A honeybee that brings home food to her colony does a looping, waggling dance that tells her colony mates how to find the source. In the center, a bee with a green dot on her back is doing her first waggle dance as other bees crowd around. She’s already gotten to follow along with dances by other experienced foragers, so she makes fairly regular figure eights. Bees that don’t have such mentors don’t nail the dance moves as well, a new study shows. 

Dances on these treacherous surfaces encode the food’s direction in the angle a dancer waggles across the comb (measured relative to gravity). Duration of waggling bout gives a clue on how far away the bonanza is.

The five colonies of castaways were left to figure out dancing on their own, in contrast to five other colonies in the apiary with a natural mix. Early in the experiments, researchers recorded and analyzed the first dances of five bees from each hive.

Even in the mixed-age hives, the dancers didn’t get the angle perfect every time. The extremes in a set of six waggle runs might differ by a bit more than 30 degrees. The castaway hives, though, had far more trouble at first. Two of the five castaway dancers’ angles veered more than 50 degrees apart, and one poor bee strayed more than 60 degrees in six repeats.

Waggle dancing lets honeybees share news about where to find food. The honeybee marked with a purple dot that’s making irregular figure eight loops in the center did not have older, experienced foragers around to lead her in practice dances. As a result, her first dance is rough and other bees seem to be colliding with her as much as following her. A study comparing bees with and without dance mentors suggests that this sophisticated communication is a mix of innate and learned behavior.

As the castaways got more experience, they got better though. Repeating the test with the same marked bees a few weeks later near the end of their lives found them angling about as well as dancers in a normal hive.

What the castaways didn’t change much were dance features that encode distance to food. Researchers had set up the hives so that all would have the same experience of flying the distance to a feeder. Yet castaway bees persisted in dancing as if it were farther.

They gave more rump wags per waggle run (closer to five wags) than bees from mixed-age hives (more like 3.5 wags). The youngsters also took longer on each run.

Evidence like this foraging study is “indeed accumulating for the importance of learning (whether individual or social) in the complex behaviors of bees,” insect ecophysiologist Tamar Keasar of the University of Haifa in Israel says in an email. In her own work, she sees bees learning to extract food from complicated flowers. Bees aren’t, after all, just little automatons with wings.

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Scientists Have Mapped An Insect Brain In Greater Detail Than Ever Before





The wiring of one insect’s brain no longer contains much uncharted territory.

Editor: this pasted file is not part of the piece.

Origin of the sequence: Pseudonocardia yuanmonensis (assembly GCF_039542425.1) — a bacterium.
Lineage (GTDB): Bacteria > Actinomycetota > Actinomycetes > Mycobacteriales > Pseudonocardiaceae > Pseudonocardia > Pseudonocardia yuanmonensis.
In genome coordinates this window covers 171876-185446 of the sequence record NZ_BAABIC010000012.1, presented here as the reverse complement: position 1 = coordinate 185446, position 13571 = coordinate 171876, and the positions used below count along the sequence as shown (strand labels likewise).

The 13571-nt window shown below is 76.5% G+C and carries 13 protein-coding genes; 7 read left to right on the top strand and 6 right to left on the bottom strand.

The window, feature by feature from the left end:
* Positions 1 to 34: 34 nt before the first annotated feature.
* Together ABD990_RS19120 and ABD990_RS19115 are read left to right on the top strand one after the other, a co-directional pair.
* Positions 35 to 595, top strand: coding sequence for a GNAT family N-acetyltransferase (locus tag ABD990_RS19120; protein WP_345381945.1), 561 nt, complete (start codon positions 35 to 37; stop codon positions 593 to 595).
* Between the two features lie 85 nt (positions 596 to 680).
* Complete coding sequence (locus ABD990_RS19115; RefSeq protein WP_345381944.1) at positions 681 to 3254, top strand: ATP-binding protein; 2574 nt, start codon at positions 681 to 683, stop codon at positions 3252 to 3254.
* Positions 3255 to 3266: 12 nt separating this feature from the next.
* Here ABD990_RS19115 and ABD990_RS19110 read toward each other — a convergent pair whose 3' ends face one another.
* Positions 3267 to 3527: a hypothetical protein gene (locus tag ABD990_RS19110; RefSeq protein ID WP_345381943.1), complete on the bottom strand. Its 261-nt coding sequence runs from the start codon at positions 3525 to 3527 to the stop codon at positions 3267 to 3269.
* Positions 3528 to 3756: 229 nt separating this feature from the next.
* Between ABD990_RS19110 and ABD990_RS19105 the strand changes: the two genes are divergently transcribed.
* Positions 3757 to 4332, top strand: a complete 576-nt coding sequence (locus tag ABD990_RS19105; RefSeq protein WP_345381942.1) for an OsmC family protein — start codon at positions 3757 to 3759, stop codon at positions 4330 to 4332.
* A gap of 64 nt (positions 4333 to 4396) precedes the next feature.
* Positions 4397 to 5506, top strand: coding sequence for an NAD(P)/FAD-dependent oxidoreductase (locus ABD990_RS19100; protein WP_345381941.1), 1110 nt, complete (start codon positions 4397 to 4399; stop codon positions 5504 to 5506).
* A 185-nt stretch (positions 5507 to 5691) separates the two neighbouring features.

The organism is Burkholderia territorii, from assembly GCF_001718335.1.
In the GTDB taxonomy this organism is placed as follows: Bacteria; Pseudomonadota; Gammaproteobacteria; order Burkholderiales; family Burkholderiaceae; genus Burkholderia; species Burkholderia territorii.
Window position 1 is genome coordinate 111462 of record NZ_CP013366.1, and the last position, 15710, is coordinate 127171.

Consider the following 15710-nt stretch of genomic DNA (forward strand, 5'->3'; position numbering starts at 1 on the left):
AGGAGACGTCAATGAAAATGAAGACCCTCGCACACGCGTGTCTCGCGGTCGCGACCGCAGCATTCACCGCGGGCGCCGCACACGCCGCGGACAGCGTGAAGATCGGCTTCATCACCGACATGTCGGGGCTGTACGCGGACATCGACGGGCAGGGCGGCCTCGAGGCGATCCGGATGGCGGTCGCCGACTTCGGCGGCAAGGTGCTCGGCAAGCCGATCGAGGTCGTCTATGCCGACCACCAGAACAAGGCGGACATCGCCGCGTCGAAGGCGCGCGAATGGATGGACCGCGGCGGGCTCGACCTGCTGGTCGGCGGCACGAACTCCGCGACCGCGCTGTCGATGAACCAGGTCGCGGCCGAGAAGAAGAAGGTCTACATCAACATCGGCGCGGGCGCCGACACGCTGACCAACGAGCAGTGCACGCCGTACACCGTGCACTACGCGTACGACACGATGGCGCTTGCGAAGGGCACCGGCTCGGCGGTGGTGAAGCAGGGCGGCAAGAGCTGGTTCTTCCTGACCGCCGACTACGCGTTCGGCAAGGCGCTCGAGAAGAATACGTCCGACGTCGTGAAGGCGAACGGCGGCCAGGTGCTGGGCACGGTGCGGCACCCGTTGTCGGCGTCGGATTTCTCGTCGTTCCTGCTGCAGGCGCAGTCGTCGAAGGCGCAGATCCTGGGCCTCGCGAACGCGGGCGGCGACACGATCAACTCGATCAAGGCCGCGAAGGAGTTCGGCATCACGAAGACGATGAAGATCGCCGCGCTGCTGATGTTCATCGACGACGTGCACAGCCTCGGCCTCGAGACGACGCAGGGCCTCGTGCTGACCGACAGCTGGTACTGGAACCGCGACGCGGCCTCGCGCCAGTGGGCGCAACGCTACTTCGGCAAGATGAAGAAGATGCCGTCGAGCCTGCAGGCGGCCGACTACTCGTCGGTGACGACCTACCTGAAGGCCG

All of the nerve cells — and virtually every connection between them — in a larval fruit fly brain have now been mapped, researchers report in the March 10 Science. It’s the most complex whole brain wiring diagram yet created. 

Previously, just three organisms — a sea squirt and two types of worm — had their brain circuitry fully diagrammed to this resolution. But the brains of those creatures have only a few hundred neurons. The scientists who conducted the new study wanted to understand much more complicated brains.

Fruit flies (Drosophila melanogaster) share a wide range of behaviors with humans, including integrating sensory information and learning. Larvae perform nearly all the same actions as adult flies — except for some, like flying and mating — but have smaller brains, making data collection much faster (SN: 7/19/18).

The idea for this project came 12 years ago, says neuroscientist Marta Zlatic of the MRC Laboratory of Molecular Biology in Cambridge, England. At that time, she and her colleagues captured electron microscope images of the entire larval fruit fly brain. They then stitched those images together in a computer and manually traced each neuron to create a 3-D rendering of the cells. Finally, the team found the connections where information gets passed between the cells, and even determined the sending and receiving ends.

The researchers identified more than 3,000 neurons and about 550,000 connections, known as synapses.

This 3-D rendering of the larval fruit fly’s neurons was constructed from serial images captured with an electron microscope. Spheres represent each nerve cell body and the elongated tails are branches that send and receive information.

Neurons transmit information to one another in circuits. Exploring the neurons’ connectivity patterns — not just directly linked partners, but also the links of linked cells and so on — revealed 93 different types of neurons. The classes were consistent with preexisting groupings characterized by shape and function. And nearly 75 percent of the most well-connected neurons were tied to the brain’s learning center, indicating the importance of learning in animals.